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Always man needs woman for his friend. He needs her clearer vision, her subtler insight, her softer thought, her winged soul, her pure and tender heart. Always woman needs man to be her friend. She needs the vigor of his purpose, the ardor of his will, his calmer judgment, his braver force of action, his reverence and his devotion.
Down through the starry intervals,
Upon this weary-laden world,
How soft the soul of Silence falls!
How deep the spell wherewith she thralls,
How wide her mantle is unfurled.
Most people carry an ideal man and woman in their head, and when the practical relations of the men and women of every day are discussed with reference only to these impossible ideals, we need not marvel at any ridiculous conclusions.
Of all our loving Father's gifts
I often wonder which is best,
And cry: Dear God, the one that lifts
Our soul from weariness to rest,
The rest of silence--that is best.
Pray thou for me. The common air
Will stronger, purer seem to be,
And all the world will grow more fair,
Pray thou for me.
Something beyond! The immortal morning stands
Above the night, clear shines her prescient brow;
The pendulous star in her transfigured hands
Lights up the Now.
The way is short, O friend,
That reaches out before us;
God's tender heavens above us bend,
His love is smiling o'er us;
A little while is ours
For sorrow or for laughter;
I'll lay the hand you love in yours
On the shore of the Hereafter.
What is love at first sight but a proof of the powerful but silent language of physiognomy.
What shall I do, my friend,
When you are gone forever?
My heart its eager need will send
Through the years to find you never,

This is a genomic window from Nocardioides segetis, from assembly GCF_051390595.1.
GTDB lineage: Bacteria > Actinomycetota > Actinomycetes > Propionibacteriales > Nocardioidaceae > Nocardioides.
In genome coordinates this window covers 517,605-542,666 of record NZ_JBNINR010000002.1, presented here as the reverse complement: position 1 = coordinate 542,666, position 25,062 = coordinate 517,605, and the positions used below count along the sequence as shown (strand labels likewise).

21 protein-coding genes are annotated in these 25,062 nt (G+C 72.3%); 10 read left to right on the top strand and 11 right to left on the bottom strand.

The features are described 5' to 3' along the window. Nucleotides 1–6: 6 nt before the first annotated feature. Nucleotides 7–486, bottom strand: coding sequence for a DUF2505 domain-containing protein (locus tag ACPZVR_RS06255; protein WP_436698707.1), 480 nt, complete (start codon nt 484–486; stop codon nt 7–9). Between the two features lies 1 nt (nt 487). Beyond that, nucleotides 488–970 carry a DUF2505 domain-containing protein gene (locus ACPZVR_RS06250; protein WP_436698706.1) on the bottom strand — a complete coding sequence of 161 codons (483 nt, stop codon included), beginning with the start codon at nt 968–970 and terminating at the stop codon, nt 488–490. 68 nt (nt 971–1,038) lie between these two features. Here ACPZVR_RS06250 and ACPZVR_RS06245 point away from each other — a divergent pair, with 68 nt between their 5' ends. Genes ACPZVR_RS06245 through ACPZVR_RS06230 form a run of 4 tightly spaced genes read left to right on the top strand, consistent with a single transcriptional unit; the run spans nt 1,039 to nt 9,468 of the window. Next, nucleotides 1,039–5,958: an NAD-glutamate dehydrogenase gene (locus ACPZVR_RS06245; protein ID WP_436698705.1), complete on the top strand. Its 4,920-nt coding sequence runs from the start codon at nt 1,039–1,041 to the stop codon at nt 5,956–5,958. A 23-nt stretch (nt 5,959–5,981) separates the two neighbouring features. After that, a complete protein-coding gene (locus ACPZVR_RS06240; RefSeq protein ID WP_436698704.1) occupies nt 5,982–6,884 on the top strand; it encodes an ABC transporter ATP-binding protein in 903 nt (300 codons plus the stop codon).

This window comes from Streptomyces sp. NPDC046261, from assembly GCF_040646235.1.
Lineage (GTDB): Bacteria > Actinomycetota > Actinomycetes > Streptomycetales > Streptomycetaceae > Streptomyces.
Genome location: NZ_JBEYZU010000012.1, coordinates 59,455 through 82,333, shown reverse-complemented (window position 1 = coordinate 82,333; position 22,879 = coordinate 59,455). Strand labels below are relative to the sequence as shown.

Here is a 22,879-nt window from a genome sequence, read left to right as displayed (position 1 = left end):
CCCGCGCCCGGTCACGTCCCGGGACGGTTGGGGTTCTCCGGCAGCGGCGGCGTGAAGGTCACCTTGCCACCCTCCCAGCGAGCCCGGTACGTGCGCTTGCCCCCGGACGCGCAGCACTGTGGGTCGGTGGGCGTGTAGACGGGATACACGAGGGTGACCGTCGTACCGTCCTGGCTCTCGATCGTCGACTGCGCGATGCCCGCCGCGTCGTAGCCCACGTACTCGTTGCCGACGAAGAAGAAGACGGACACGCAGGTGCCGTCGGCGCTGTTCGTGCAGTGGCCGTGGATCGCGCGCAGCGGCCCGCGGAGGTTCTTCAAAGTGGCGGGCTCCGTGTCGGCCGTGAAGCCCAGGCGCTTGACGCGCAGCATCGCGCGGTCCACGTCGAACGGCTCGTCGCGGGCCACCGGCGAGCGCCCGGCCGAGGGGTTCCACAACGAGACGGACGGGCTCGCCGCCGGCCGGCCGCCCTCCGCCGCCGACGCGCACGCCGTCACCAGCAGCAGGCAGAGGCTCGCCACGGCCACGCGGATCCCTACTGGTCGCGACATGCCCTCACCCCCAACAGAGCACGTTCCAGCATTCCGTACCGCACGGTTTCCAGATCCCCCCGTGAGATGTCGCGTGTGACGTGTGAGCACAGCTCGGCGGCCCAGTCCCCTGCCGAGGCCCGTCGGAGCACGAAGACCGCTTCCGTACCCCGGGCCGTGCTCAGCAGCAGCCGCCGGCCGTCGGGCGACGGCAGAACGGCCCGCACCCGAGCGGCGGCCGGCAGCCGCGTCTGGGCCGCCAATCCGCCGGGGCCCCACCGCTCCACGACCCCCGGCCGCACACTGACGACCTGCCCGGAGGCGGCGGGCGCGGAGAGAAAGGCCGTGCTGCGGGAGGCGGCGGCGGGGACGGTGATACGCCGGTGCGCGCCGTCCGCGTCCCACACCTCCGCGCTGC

And how will it be with you,
In the weary world, I wonder,
Will you love me with a love as true,
When our paths lie far asunder?
I lie amid the Goldenrod,
I love to see it lean and nod;
I love to feel the grassy sod
Whose kindly breast will hold me last,
Whose patient arms will fold me fast!--
Fold me from sunshine and from song,
Fold me from sorrow and from wrong:
Through gleaming gates of Goldenrod
I'll pass into the rest of God.
- Goldenrod (last stanza) [Goldenrods]
The Indian Summer, the dead Summer's soul.
- Presence (l. 62) [Summer]
To serve thy generation, this thy fate:
"Written in water," swiftly fades thy name;
But he who loves his kind does, first and late,
A work too late for fame.
- The Journalist (last stanza) [Journalism]
Only a newspaper! Quick read, quick lost,
Who sums the treasure that it carries hence?
Torn, trampled under feet, who counts thy cost,
- The Journalist (st. 9) [Journalism]
A shining isle in a stormy sea,
We seek it ever with smiles and sighs;
To-day is sad. In the bland To-be,
Serene and lovely To-morrow lies.
- To-morrow [Tomorrow]
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